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John Frusciante
Letur-Lefr Scott McKeating , September 10th, 2012 00:32

For guitarist John Frusciante to have weathered the critical storms of a career as a Red Hot Chili Pepper so well is something of a minor miracle. Sure, bassist Flea might well get his props as a player for hire but still remains represented as a red-bull-amped and bobble-headed comedy caricature. With Frusciante's insanity years (relatively) behind him, the theory for some is that his light has been hidden obscured by the shadow of the Red Hot albatross.

  While his prodigious solo output has included several great guitar-led albums and some interesting forages into electronica, Frusciante still hasn't cemented himself as either a fulfiller of expectations or a reliable maverick. There is a train of thought that John Frusciante may be about as close as we are going to get to a major-label-approved latter day Hendrix/Barrett/D.James amalgam. Consider that idea derailed with Letur-Lefr, his first official post-Chilis' solo release under his own name. For a five track EP of what Frusciante has called "progressive synth pop", with the exception of one track this is a record as bafflingly average as even the most generic Chili's track. What Frusciante has discovered here (and recorded way back in 2010) is a strain of acid pop electronica that's as mild and as unpleasantly odd as processed cheese. The opening track 'In Your Eyes' is awful, an opener that forces a listener to generate comparisons to a ghastly energy drink take on Yazoo with vocals by a man trapped on a vibrating weight-loss machine and simultaneously chewing tobacco and being exorcised. This is shit creek music. And your only paddle is a litre bottle of trucker's Tizer.  

For the faithful, any resistance to this particular musical path will likely be put down to the rockist preference for fried-mind music played on a guitar rather than a Casio and sampler. This music may well be experimental for Frusciante but its just very conservative electronics with forgettable melodies for much of the rest of Western world. Another problem with the music here is that he's already shown himself very capable of working with electronics outside of the generics of rock and pop with the weirdo junkshop Fripp styles on A Sphere In The Heart Of Silence disc and the Speed Dealer Moms project with Aaron Funk. The place for Letur-Lefr's particular type of ordinary is the recycle bin. It's arguable whether using the Amen break in the way it's been used for the past quarter of a century is any more progressive than just doing another Chili Peppers record.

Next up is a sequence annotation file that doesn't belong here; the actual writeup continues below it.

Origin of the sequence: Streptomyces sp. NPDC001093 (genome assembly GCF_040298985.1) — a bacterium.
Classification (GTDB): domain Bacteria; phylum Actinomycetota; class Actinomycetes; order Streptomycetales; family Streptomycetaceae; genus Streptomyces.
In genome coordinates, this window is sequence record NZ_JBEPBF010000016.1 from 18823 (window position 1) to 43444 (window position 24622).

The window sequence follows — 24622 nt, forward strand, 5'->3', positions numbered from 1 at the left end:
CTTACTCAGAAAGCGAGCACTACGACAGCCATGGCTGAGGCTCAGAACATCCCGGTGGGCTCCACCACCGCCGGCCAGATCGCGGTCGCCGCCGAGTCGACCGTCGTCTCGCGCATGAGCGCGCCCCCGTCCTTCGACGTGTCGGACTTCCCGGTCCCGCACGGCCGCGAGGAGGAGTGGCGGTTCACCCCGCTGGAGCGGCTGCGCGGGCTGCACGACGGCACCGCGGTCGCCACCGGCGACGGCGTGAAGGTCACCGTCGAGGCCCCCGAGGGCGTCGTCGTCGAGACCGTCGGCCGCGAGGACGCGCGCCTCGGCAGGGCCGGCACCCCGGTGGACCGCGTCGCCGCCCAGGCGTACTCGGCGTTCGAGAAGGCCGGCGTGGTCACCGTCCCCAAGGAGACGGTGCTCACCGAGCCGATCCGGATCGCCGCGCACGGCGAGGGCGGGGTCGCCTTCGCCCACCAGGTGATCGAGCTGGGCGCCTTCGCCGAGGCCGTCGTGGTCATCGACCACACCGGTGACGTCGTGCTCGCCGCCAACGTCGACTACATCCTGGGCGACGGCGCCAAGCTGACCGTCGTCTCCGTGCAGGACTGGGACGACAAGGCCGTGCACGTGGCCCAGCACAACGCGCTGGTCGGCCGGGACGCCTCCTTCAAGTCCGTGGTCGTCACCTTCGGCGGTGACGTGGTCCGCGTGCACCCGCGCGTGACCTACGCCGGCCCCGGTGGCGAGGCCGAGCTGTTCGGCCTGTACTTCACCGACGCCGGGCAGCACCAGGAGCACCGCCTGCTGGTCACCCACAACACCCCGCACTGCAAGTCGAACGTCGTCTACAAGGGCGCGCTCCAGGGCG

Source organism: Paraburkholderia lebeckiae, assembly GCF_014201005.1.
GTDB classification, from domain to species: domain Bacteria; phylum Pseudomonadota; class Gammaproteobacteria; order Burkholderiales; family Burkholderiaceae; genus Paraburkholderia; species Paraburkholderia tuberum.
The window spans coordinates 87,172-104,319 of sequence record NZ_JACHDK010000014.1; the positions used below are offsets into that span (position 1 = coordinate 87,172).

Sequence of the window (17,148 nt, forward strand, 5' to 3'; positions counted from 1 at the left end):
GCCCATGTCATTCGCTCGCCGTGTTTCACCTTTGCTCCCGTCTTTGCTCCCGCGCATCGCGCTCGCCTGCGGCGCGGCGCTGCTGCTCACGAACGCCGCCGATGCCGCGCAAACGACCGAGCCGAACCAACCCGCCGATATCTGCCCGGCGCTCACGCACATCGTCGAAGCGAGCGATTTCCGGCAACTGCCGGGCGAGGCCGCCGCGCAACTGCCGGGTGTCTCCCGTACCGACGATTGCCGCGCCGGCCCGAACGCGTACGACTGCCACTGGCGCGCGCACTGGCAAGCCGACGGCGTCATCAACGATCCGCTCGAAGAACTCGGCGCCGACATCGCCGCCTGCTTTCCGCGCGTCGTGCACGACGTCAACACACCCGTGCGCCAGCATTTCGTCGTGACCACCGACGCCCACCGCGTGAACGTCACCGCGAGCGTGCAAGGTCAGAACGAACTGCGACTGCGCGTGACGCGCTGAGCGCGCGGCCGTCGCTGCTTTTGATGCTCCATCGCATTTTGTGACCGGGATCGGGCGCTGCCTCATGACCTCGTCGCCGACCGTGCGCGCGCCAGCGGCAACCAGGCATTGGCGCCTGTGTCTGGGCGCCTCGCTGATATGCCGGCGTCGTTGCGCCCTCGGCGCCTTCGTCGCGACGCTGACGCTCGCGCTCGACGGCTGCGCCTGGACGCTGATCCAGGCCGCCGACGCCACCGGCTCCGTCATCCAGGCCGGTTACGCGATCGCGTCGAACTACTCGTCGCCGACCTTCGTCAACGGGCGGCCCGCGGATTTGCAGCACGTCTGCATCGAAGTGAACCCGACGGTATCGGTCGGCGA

Letur-Lefr at times feels like Frusciante has discovered the brilliance of a Ceephax record and decided to research the methods, then make something that feels like a beginners 'anything goes and where's that kitchen sink?'. The joy of finding a new way of expressing yourself does not necessarily mean that others will automatically reciprocate that joy, or even interest.

As briefly alluded to earlier, there is a single chink of light in this arsecrack of darkness. The pre-release leak of the instrumental track 'Glowe' definitely helped boost expectations; a wise choice considering the brutal reality of the EP's other tracks. Even at a miniscule 1:28, 'Glowe' it's still a genuinely affecting piece of guitar noodlyness and an analogue warm chop-and-edit of breakbeats. Whether by chance or bizzaro conscious decision, Frusciante has made a track that sounds like someone ordered The JBs to do a super cute and funky take on the Bomb Squad's style.     As if the rest of the EP wasn't duff enough, Letur-Lefr compounds its errors with poor vocal turns from the likes of Wu-Tang affiliate Kinetic 9. Amongst this aural garbage masquerading as lyricism there are Frusciante's own hit/miss vocals, snippets of the RZA giggling and even snatches of vocal samples from what sounds suspiciously like Humphrey Bogart and William Shatner. You couldn't make it up.   And finally to add injury to insults, his ex-bandmate Flea has just dropped Helen Burns a pay-what-you-want EP thats soundscapes musically references Duke Ellington, The Flaming Lips and Jon Hassell with an overall sense of pastoral BoCness. Flea's guests? A couple of drummers, Patti Smith and Silverlake Conservatory children's and adult choir. It's pretty much everything that Letur-Lefr isn't – progressive and beautiful genre-mash music. Not that it's a competition or anything.

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